THE BLOG

Mr. Gaber Goes to Washington

11/21/2013 02:21 pm ET | Updated Jan 25, 2014

Faisal bin Ali Gaber is the sort of person you instinctively trust, who tends to remind you of your grandfather or a favorite old teacher. That shock of familiarity is important because Faisal is not American, or even Western. He is from Yemen. He had little occasion to think of the West until last August, when missiles from an American drone struck his hometown of Khashamir and killed two of his relatives.

Faisal speaks of his grief softly, and chooses his words with care. That is why we have brought him to Washington at the invitation of peace group CodePink: to make people at the heart of the drone program look on the human effects of their policies. Faisal's story has already moved many people; what we need now is for it to shift the drone program itself.

On Aug. 29, 2012, a drone strike cut short the wedding celebrations of Faisal's eldest son. The relatives he lost, Salem and Waleed, were not just innocent; a policeman and an influential imam, they were the sorts of Yemenis that Americans need most to befriend. Days before he died, Salem, the imam, denounced al-Qaida in a sermon. This wasn't the first of these sermons from Salem, who had devoted his life to steering young men away from violence. But it was his last. A drone left a trail of anger and pain where Salem once was, and no one has stepped forward to take his place. Faisal says local elders now struggle to tell angry youths that the United States is not their enemy.

It took Faisal months to pull himself out of despair after these deaths. He stepped down from his job as an environmental engineer for the Yemeni government. When I met him at a Reprieve event in Yemen this spring, he told me he felt some hope again, and asked us to work with him to pursue two things. Of course he wanted accountability for the deaths of his innocent loved ones, he said. But his main goal was to stop these terrible mistakes killing his countrymen and driving people towards militancy.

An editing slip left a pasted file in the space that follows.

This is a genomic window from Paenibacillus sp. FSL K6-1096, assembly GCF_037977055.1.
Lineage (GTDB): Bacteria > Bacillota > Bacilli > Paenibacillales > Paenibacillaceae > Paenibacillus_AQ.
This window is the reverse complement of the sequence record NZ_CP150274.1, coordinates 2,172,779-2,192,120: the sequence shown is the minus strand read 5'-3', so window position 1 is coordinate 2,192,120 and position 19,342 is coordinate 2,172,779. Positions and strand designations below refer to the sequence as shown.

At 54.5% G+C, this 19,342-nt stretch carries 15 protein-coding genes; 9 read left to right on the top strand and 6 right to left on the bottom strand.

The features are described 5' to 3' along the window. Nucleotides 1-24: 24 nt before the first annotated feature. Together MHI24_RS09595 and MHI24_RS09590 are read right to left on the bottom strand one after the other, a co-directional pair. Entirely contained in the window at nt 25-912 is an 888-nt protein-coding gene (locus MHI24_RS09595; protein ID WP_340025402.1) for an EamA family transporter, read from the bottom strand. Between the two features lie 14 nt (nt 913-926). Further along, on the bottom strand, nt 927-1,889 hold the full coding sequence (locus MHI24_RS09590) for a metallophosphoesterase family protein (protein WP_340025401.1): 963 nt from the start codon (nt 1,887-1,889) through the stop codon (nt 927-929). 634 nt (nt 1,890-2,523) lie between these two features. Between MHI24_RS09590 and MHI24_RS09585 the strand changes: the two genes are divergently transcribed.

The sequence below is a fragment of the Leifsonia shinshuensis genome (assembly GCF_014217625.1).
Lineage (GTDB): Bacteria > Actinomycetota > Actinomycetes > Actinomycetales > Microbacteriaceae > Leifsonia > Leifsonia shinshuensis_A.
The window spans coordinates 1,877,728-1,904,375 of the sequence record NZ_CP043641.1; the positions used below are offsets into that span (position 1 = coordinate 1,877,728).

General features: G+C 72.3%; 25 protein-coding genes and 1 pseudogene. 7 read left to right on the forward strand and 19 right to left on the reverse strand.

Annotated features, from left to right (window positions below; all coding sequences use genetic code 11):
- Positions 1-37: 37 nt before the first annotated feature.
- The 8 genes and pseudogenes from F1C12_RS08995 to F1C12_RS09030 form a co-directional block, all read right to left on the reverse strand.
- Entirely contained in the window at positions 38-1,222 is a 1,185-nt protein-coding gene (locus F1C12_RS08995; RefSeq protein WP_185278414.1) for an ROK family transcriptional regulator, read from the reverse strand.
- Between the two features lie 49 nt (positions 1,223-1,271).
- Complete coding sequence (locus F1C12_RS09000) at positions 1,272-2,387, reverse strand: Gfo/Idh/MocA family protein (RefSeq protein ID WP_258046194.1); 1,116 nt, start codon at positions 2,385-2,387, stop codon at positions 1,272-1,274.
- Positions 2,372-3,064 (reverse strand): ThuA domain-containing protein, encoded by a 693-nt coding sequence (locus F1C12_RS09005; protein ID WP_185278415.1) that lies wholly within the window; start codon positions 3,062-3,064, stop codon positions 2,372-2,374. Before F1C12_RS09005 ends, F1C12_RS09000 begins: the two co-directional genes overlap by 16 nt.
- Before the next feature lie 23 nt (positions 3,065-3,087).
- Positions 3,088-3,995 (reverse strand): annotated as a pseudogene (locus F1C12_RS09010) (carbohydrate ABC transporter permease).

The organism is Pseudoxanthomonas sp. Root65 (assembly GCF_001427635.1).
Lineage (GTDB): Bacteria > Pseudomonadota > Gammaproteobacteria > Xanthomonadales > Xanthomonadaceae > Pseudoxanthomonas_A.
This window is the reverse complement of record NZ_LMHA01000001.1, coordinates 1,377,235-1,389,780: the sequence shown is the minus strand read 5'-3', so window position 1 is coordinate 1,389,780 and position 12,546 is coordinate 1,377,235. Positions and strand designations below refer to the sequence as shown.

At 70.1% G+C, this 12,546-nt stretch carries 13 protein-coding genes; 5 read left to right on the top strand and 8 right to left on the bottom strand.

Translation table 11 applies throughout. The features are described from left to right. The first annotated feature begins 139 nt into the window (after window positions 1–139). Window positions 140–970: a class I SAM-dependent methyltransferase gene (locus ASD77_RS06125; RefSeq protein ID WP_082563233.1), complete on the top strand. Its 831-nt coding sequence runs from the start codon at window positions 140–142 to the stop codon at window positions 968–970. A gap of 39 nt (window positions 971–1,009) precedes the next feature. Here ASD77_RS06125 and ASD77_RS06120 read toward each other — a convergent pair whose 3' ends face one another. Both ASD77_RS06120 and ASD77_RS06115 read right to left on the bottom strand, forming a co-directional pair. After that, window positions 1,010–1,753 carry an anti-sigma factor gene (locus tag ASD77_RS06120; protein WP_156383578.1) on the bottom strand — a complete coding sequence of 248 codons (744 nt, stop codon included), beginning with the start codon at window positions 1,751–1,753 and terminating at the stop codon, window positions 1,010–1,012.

So that is what we have been trying together to achieve in Washington for the past few days. On his very first visit to America Faisal has partaken of the full spectrum of American political life. He has met Congressman and Senators and people in the State Department. He marched in a protest and addressed a gathering of peace activists. And he has steeled himself to repeat his terrible story again and again for a series of journalists.

I was happy to see that the vast majority of these people -- including those you might not expect -- apologized to Faisal for his loss. Rep. Johnson of Georgia put his hand on his heart and offered condolences. Senators Durbin and Feinstein's intelligence staffers expressed regret, as did Sen. Hatch's military staff. Reps. Ellison, Carson, and Holt pledged to lead the charge for greater transparency and accountability. And several people are trying to give Faisal a chance to sit across from the people who made this fatal policy in the first place: the White House.

Whether the White House will hear Faisal remains to be seen. But I hope they are listening. He is what he would say if given the chance.

First, transparency is the start, not the end, of the change we need. As Faisal said to Senate Intelligence staffers in a meeting, while it would help if the United States publicly admitted it was a mistake to kill Salem and Waleed, it raises more questions. Why were they killed? Did they die, as we suspect, in one of these troubling "signature strikes" -- in which an unknown person (and those who happen to be standing near him) is selected for death because of some secret algorithm based on his supposed contacts? Faisal got a call hours after the strike from an official in Yemen's counter-terrorism department, who told him Salem and Waleed were killed by mistake. But this is not an official apology, and means little to Salem and Waleed's surviving families. Who in the administration will account and atone for this error?

Second, mistakes like these suggest we need a fundamental review of the drone policy -- both of its ethics and its efficacy. The deaths of Waleed and Salem have undermined the US's objectives in Yemen. And they are not the only such mistakes. Drones recruit desperate Yemenis to the insurgency, undermine Yemenis' faith in their government, and threaten Yemen's transition to democracy. As I told Faisal the day we met: It is too late for Salem and Waleed, but not for the rest of Yemen. Faisal hopes his visit to Washington will spur those leading the drone program to pause and reconsider.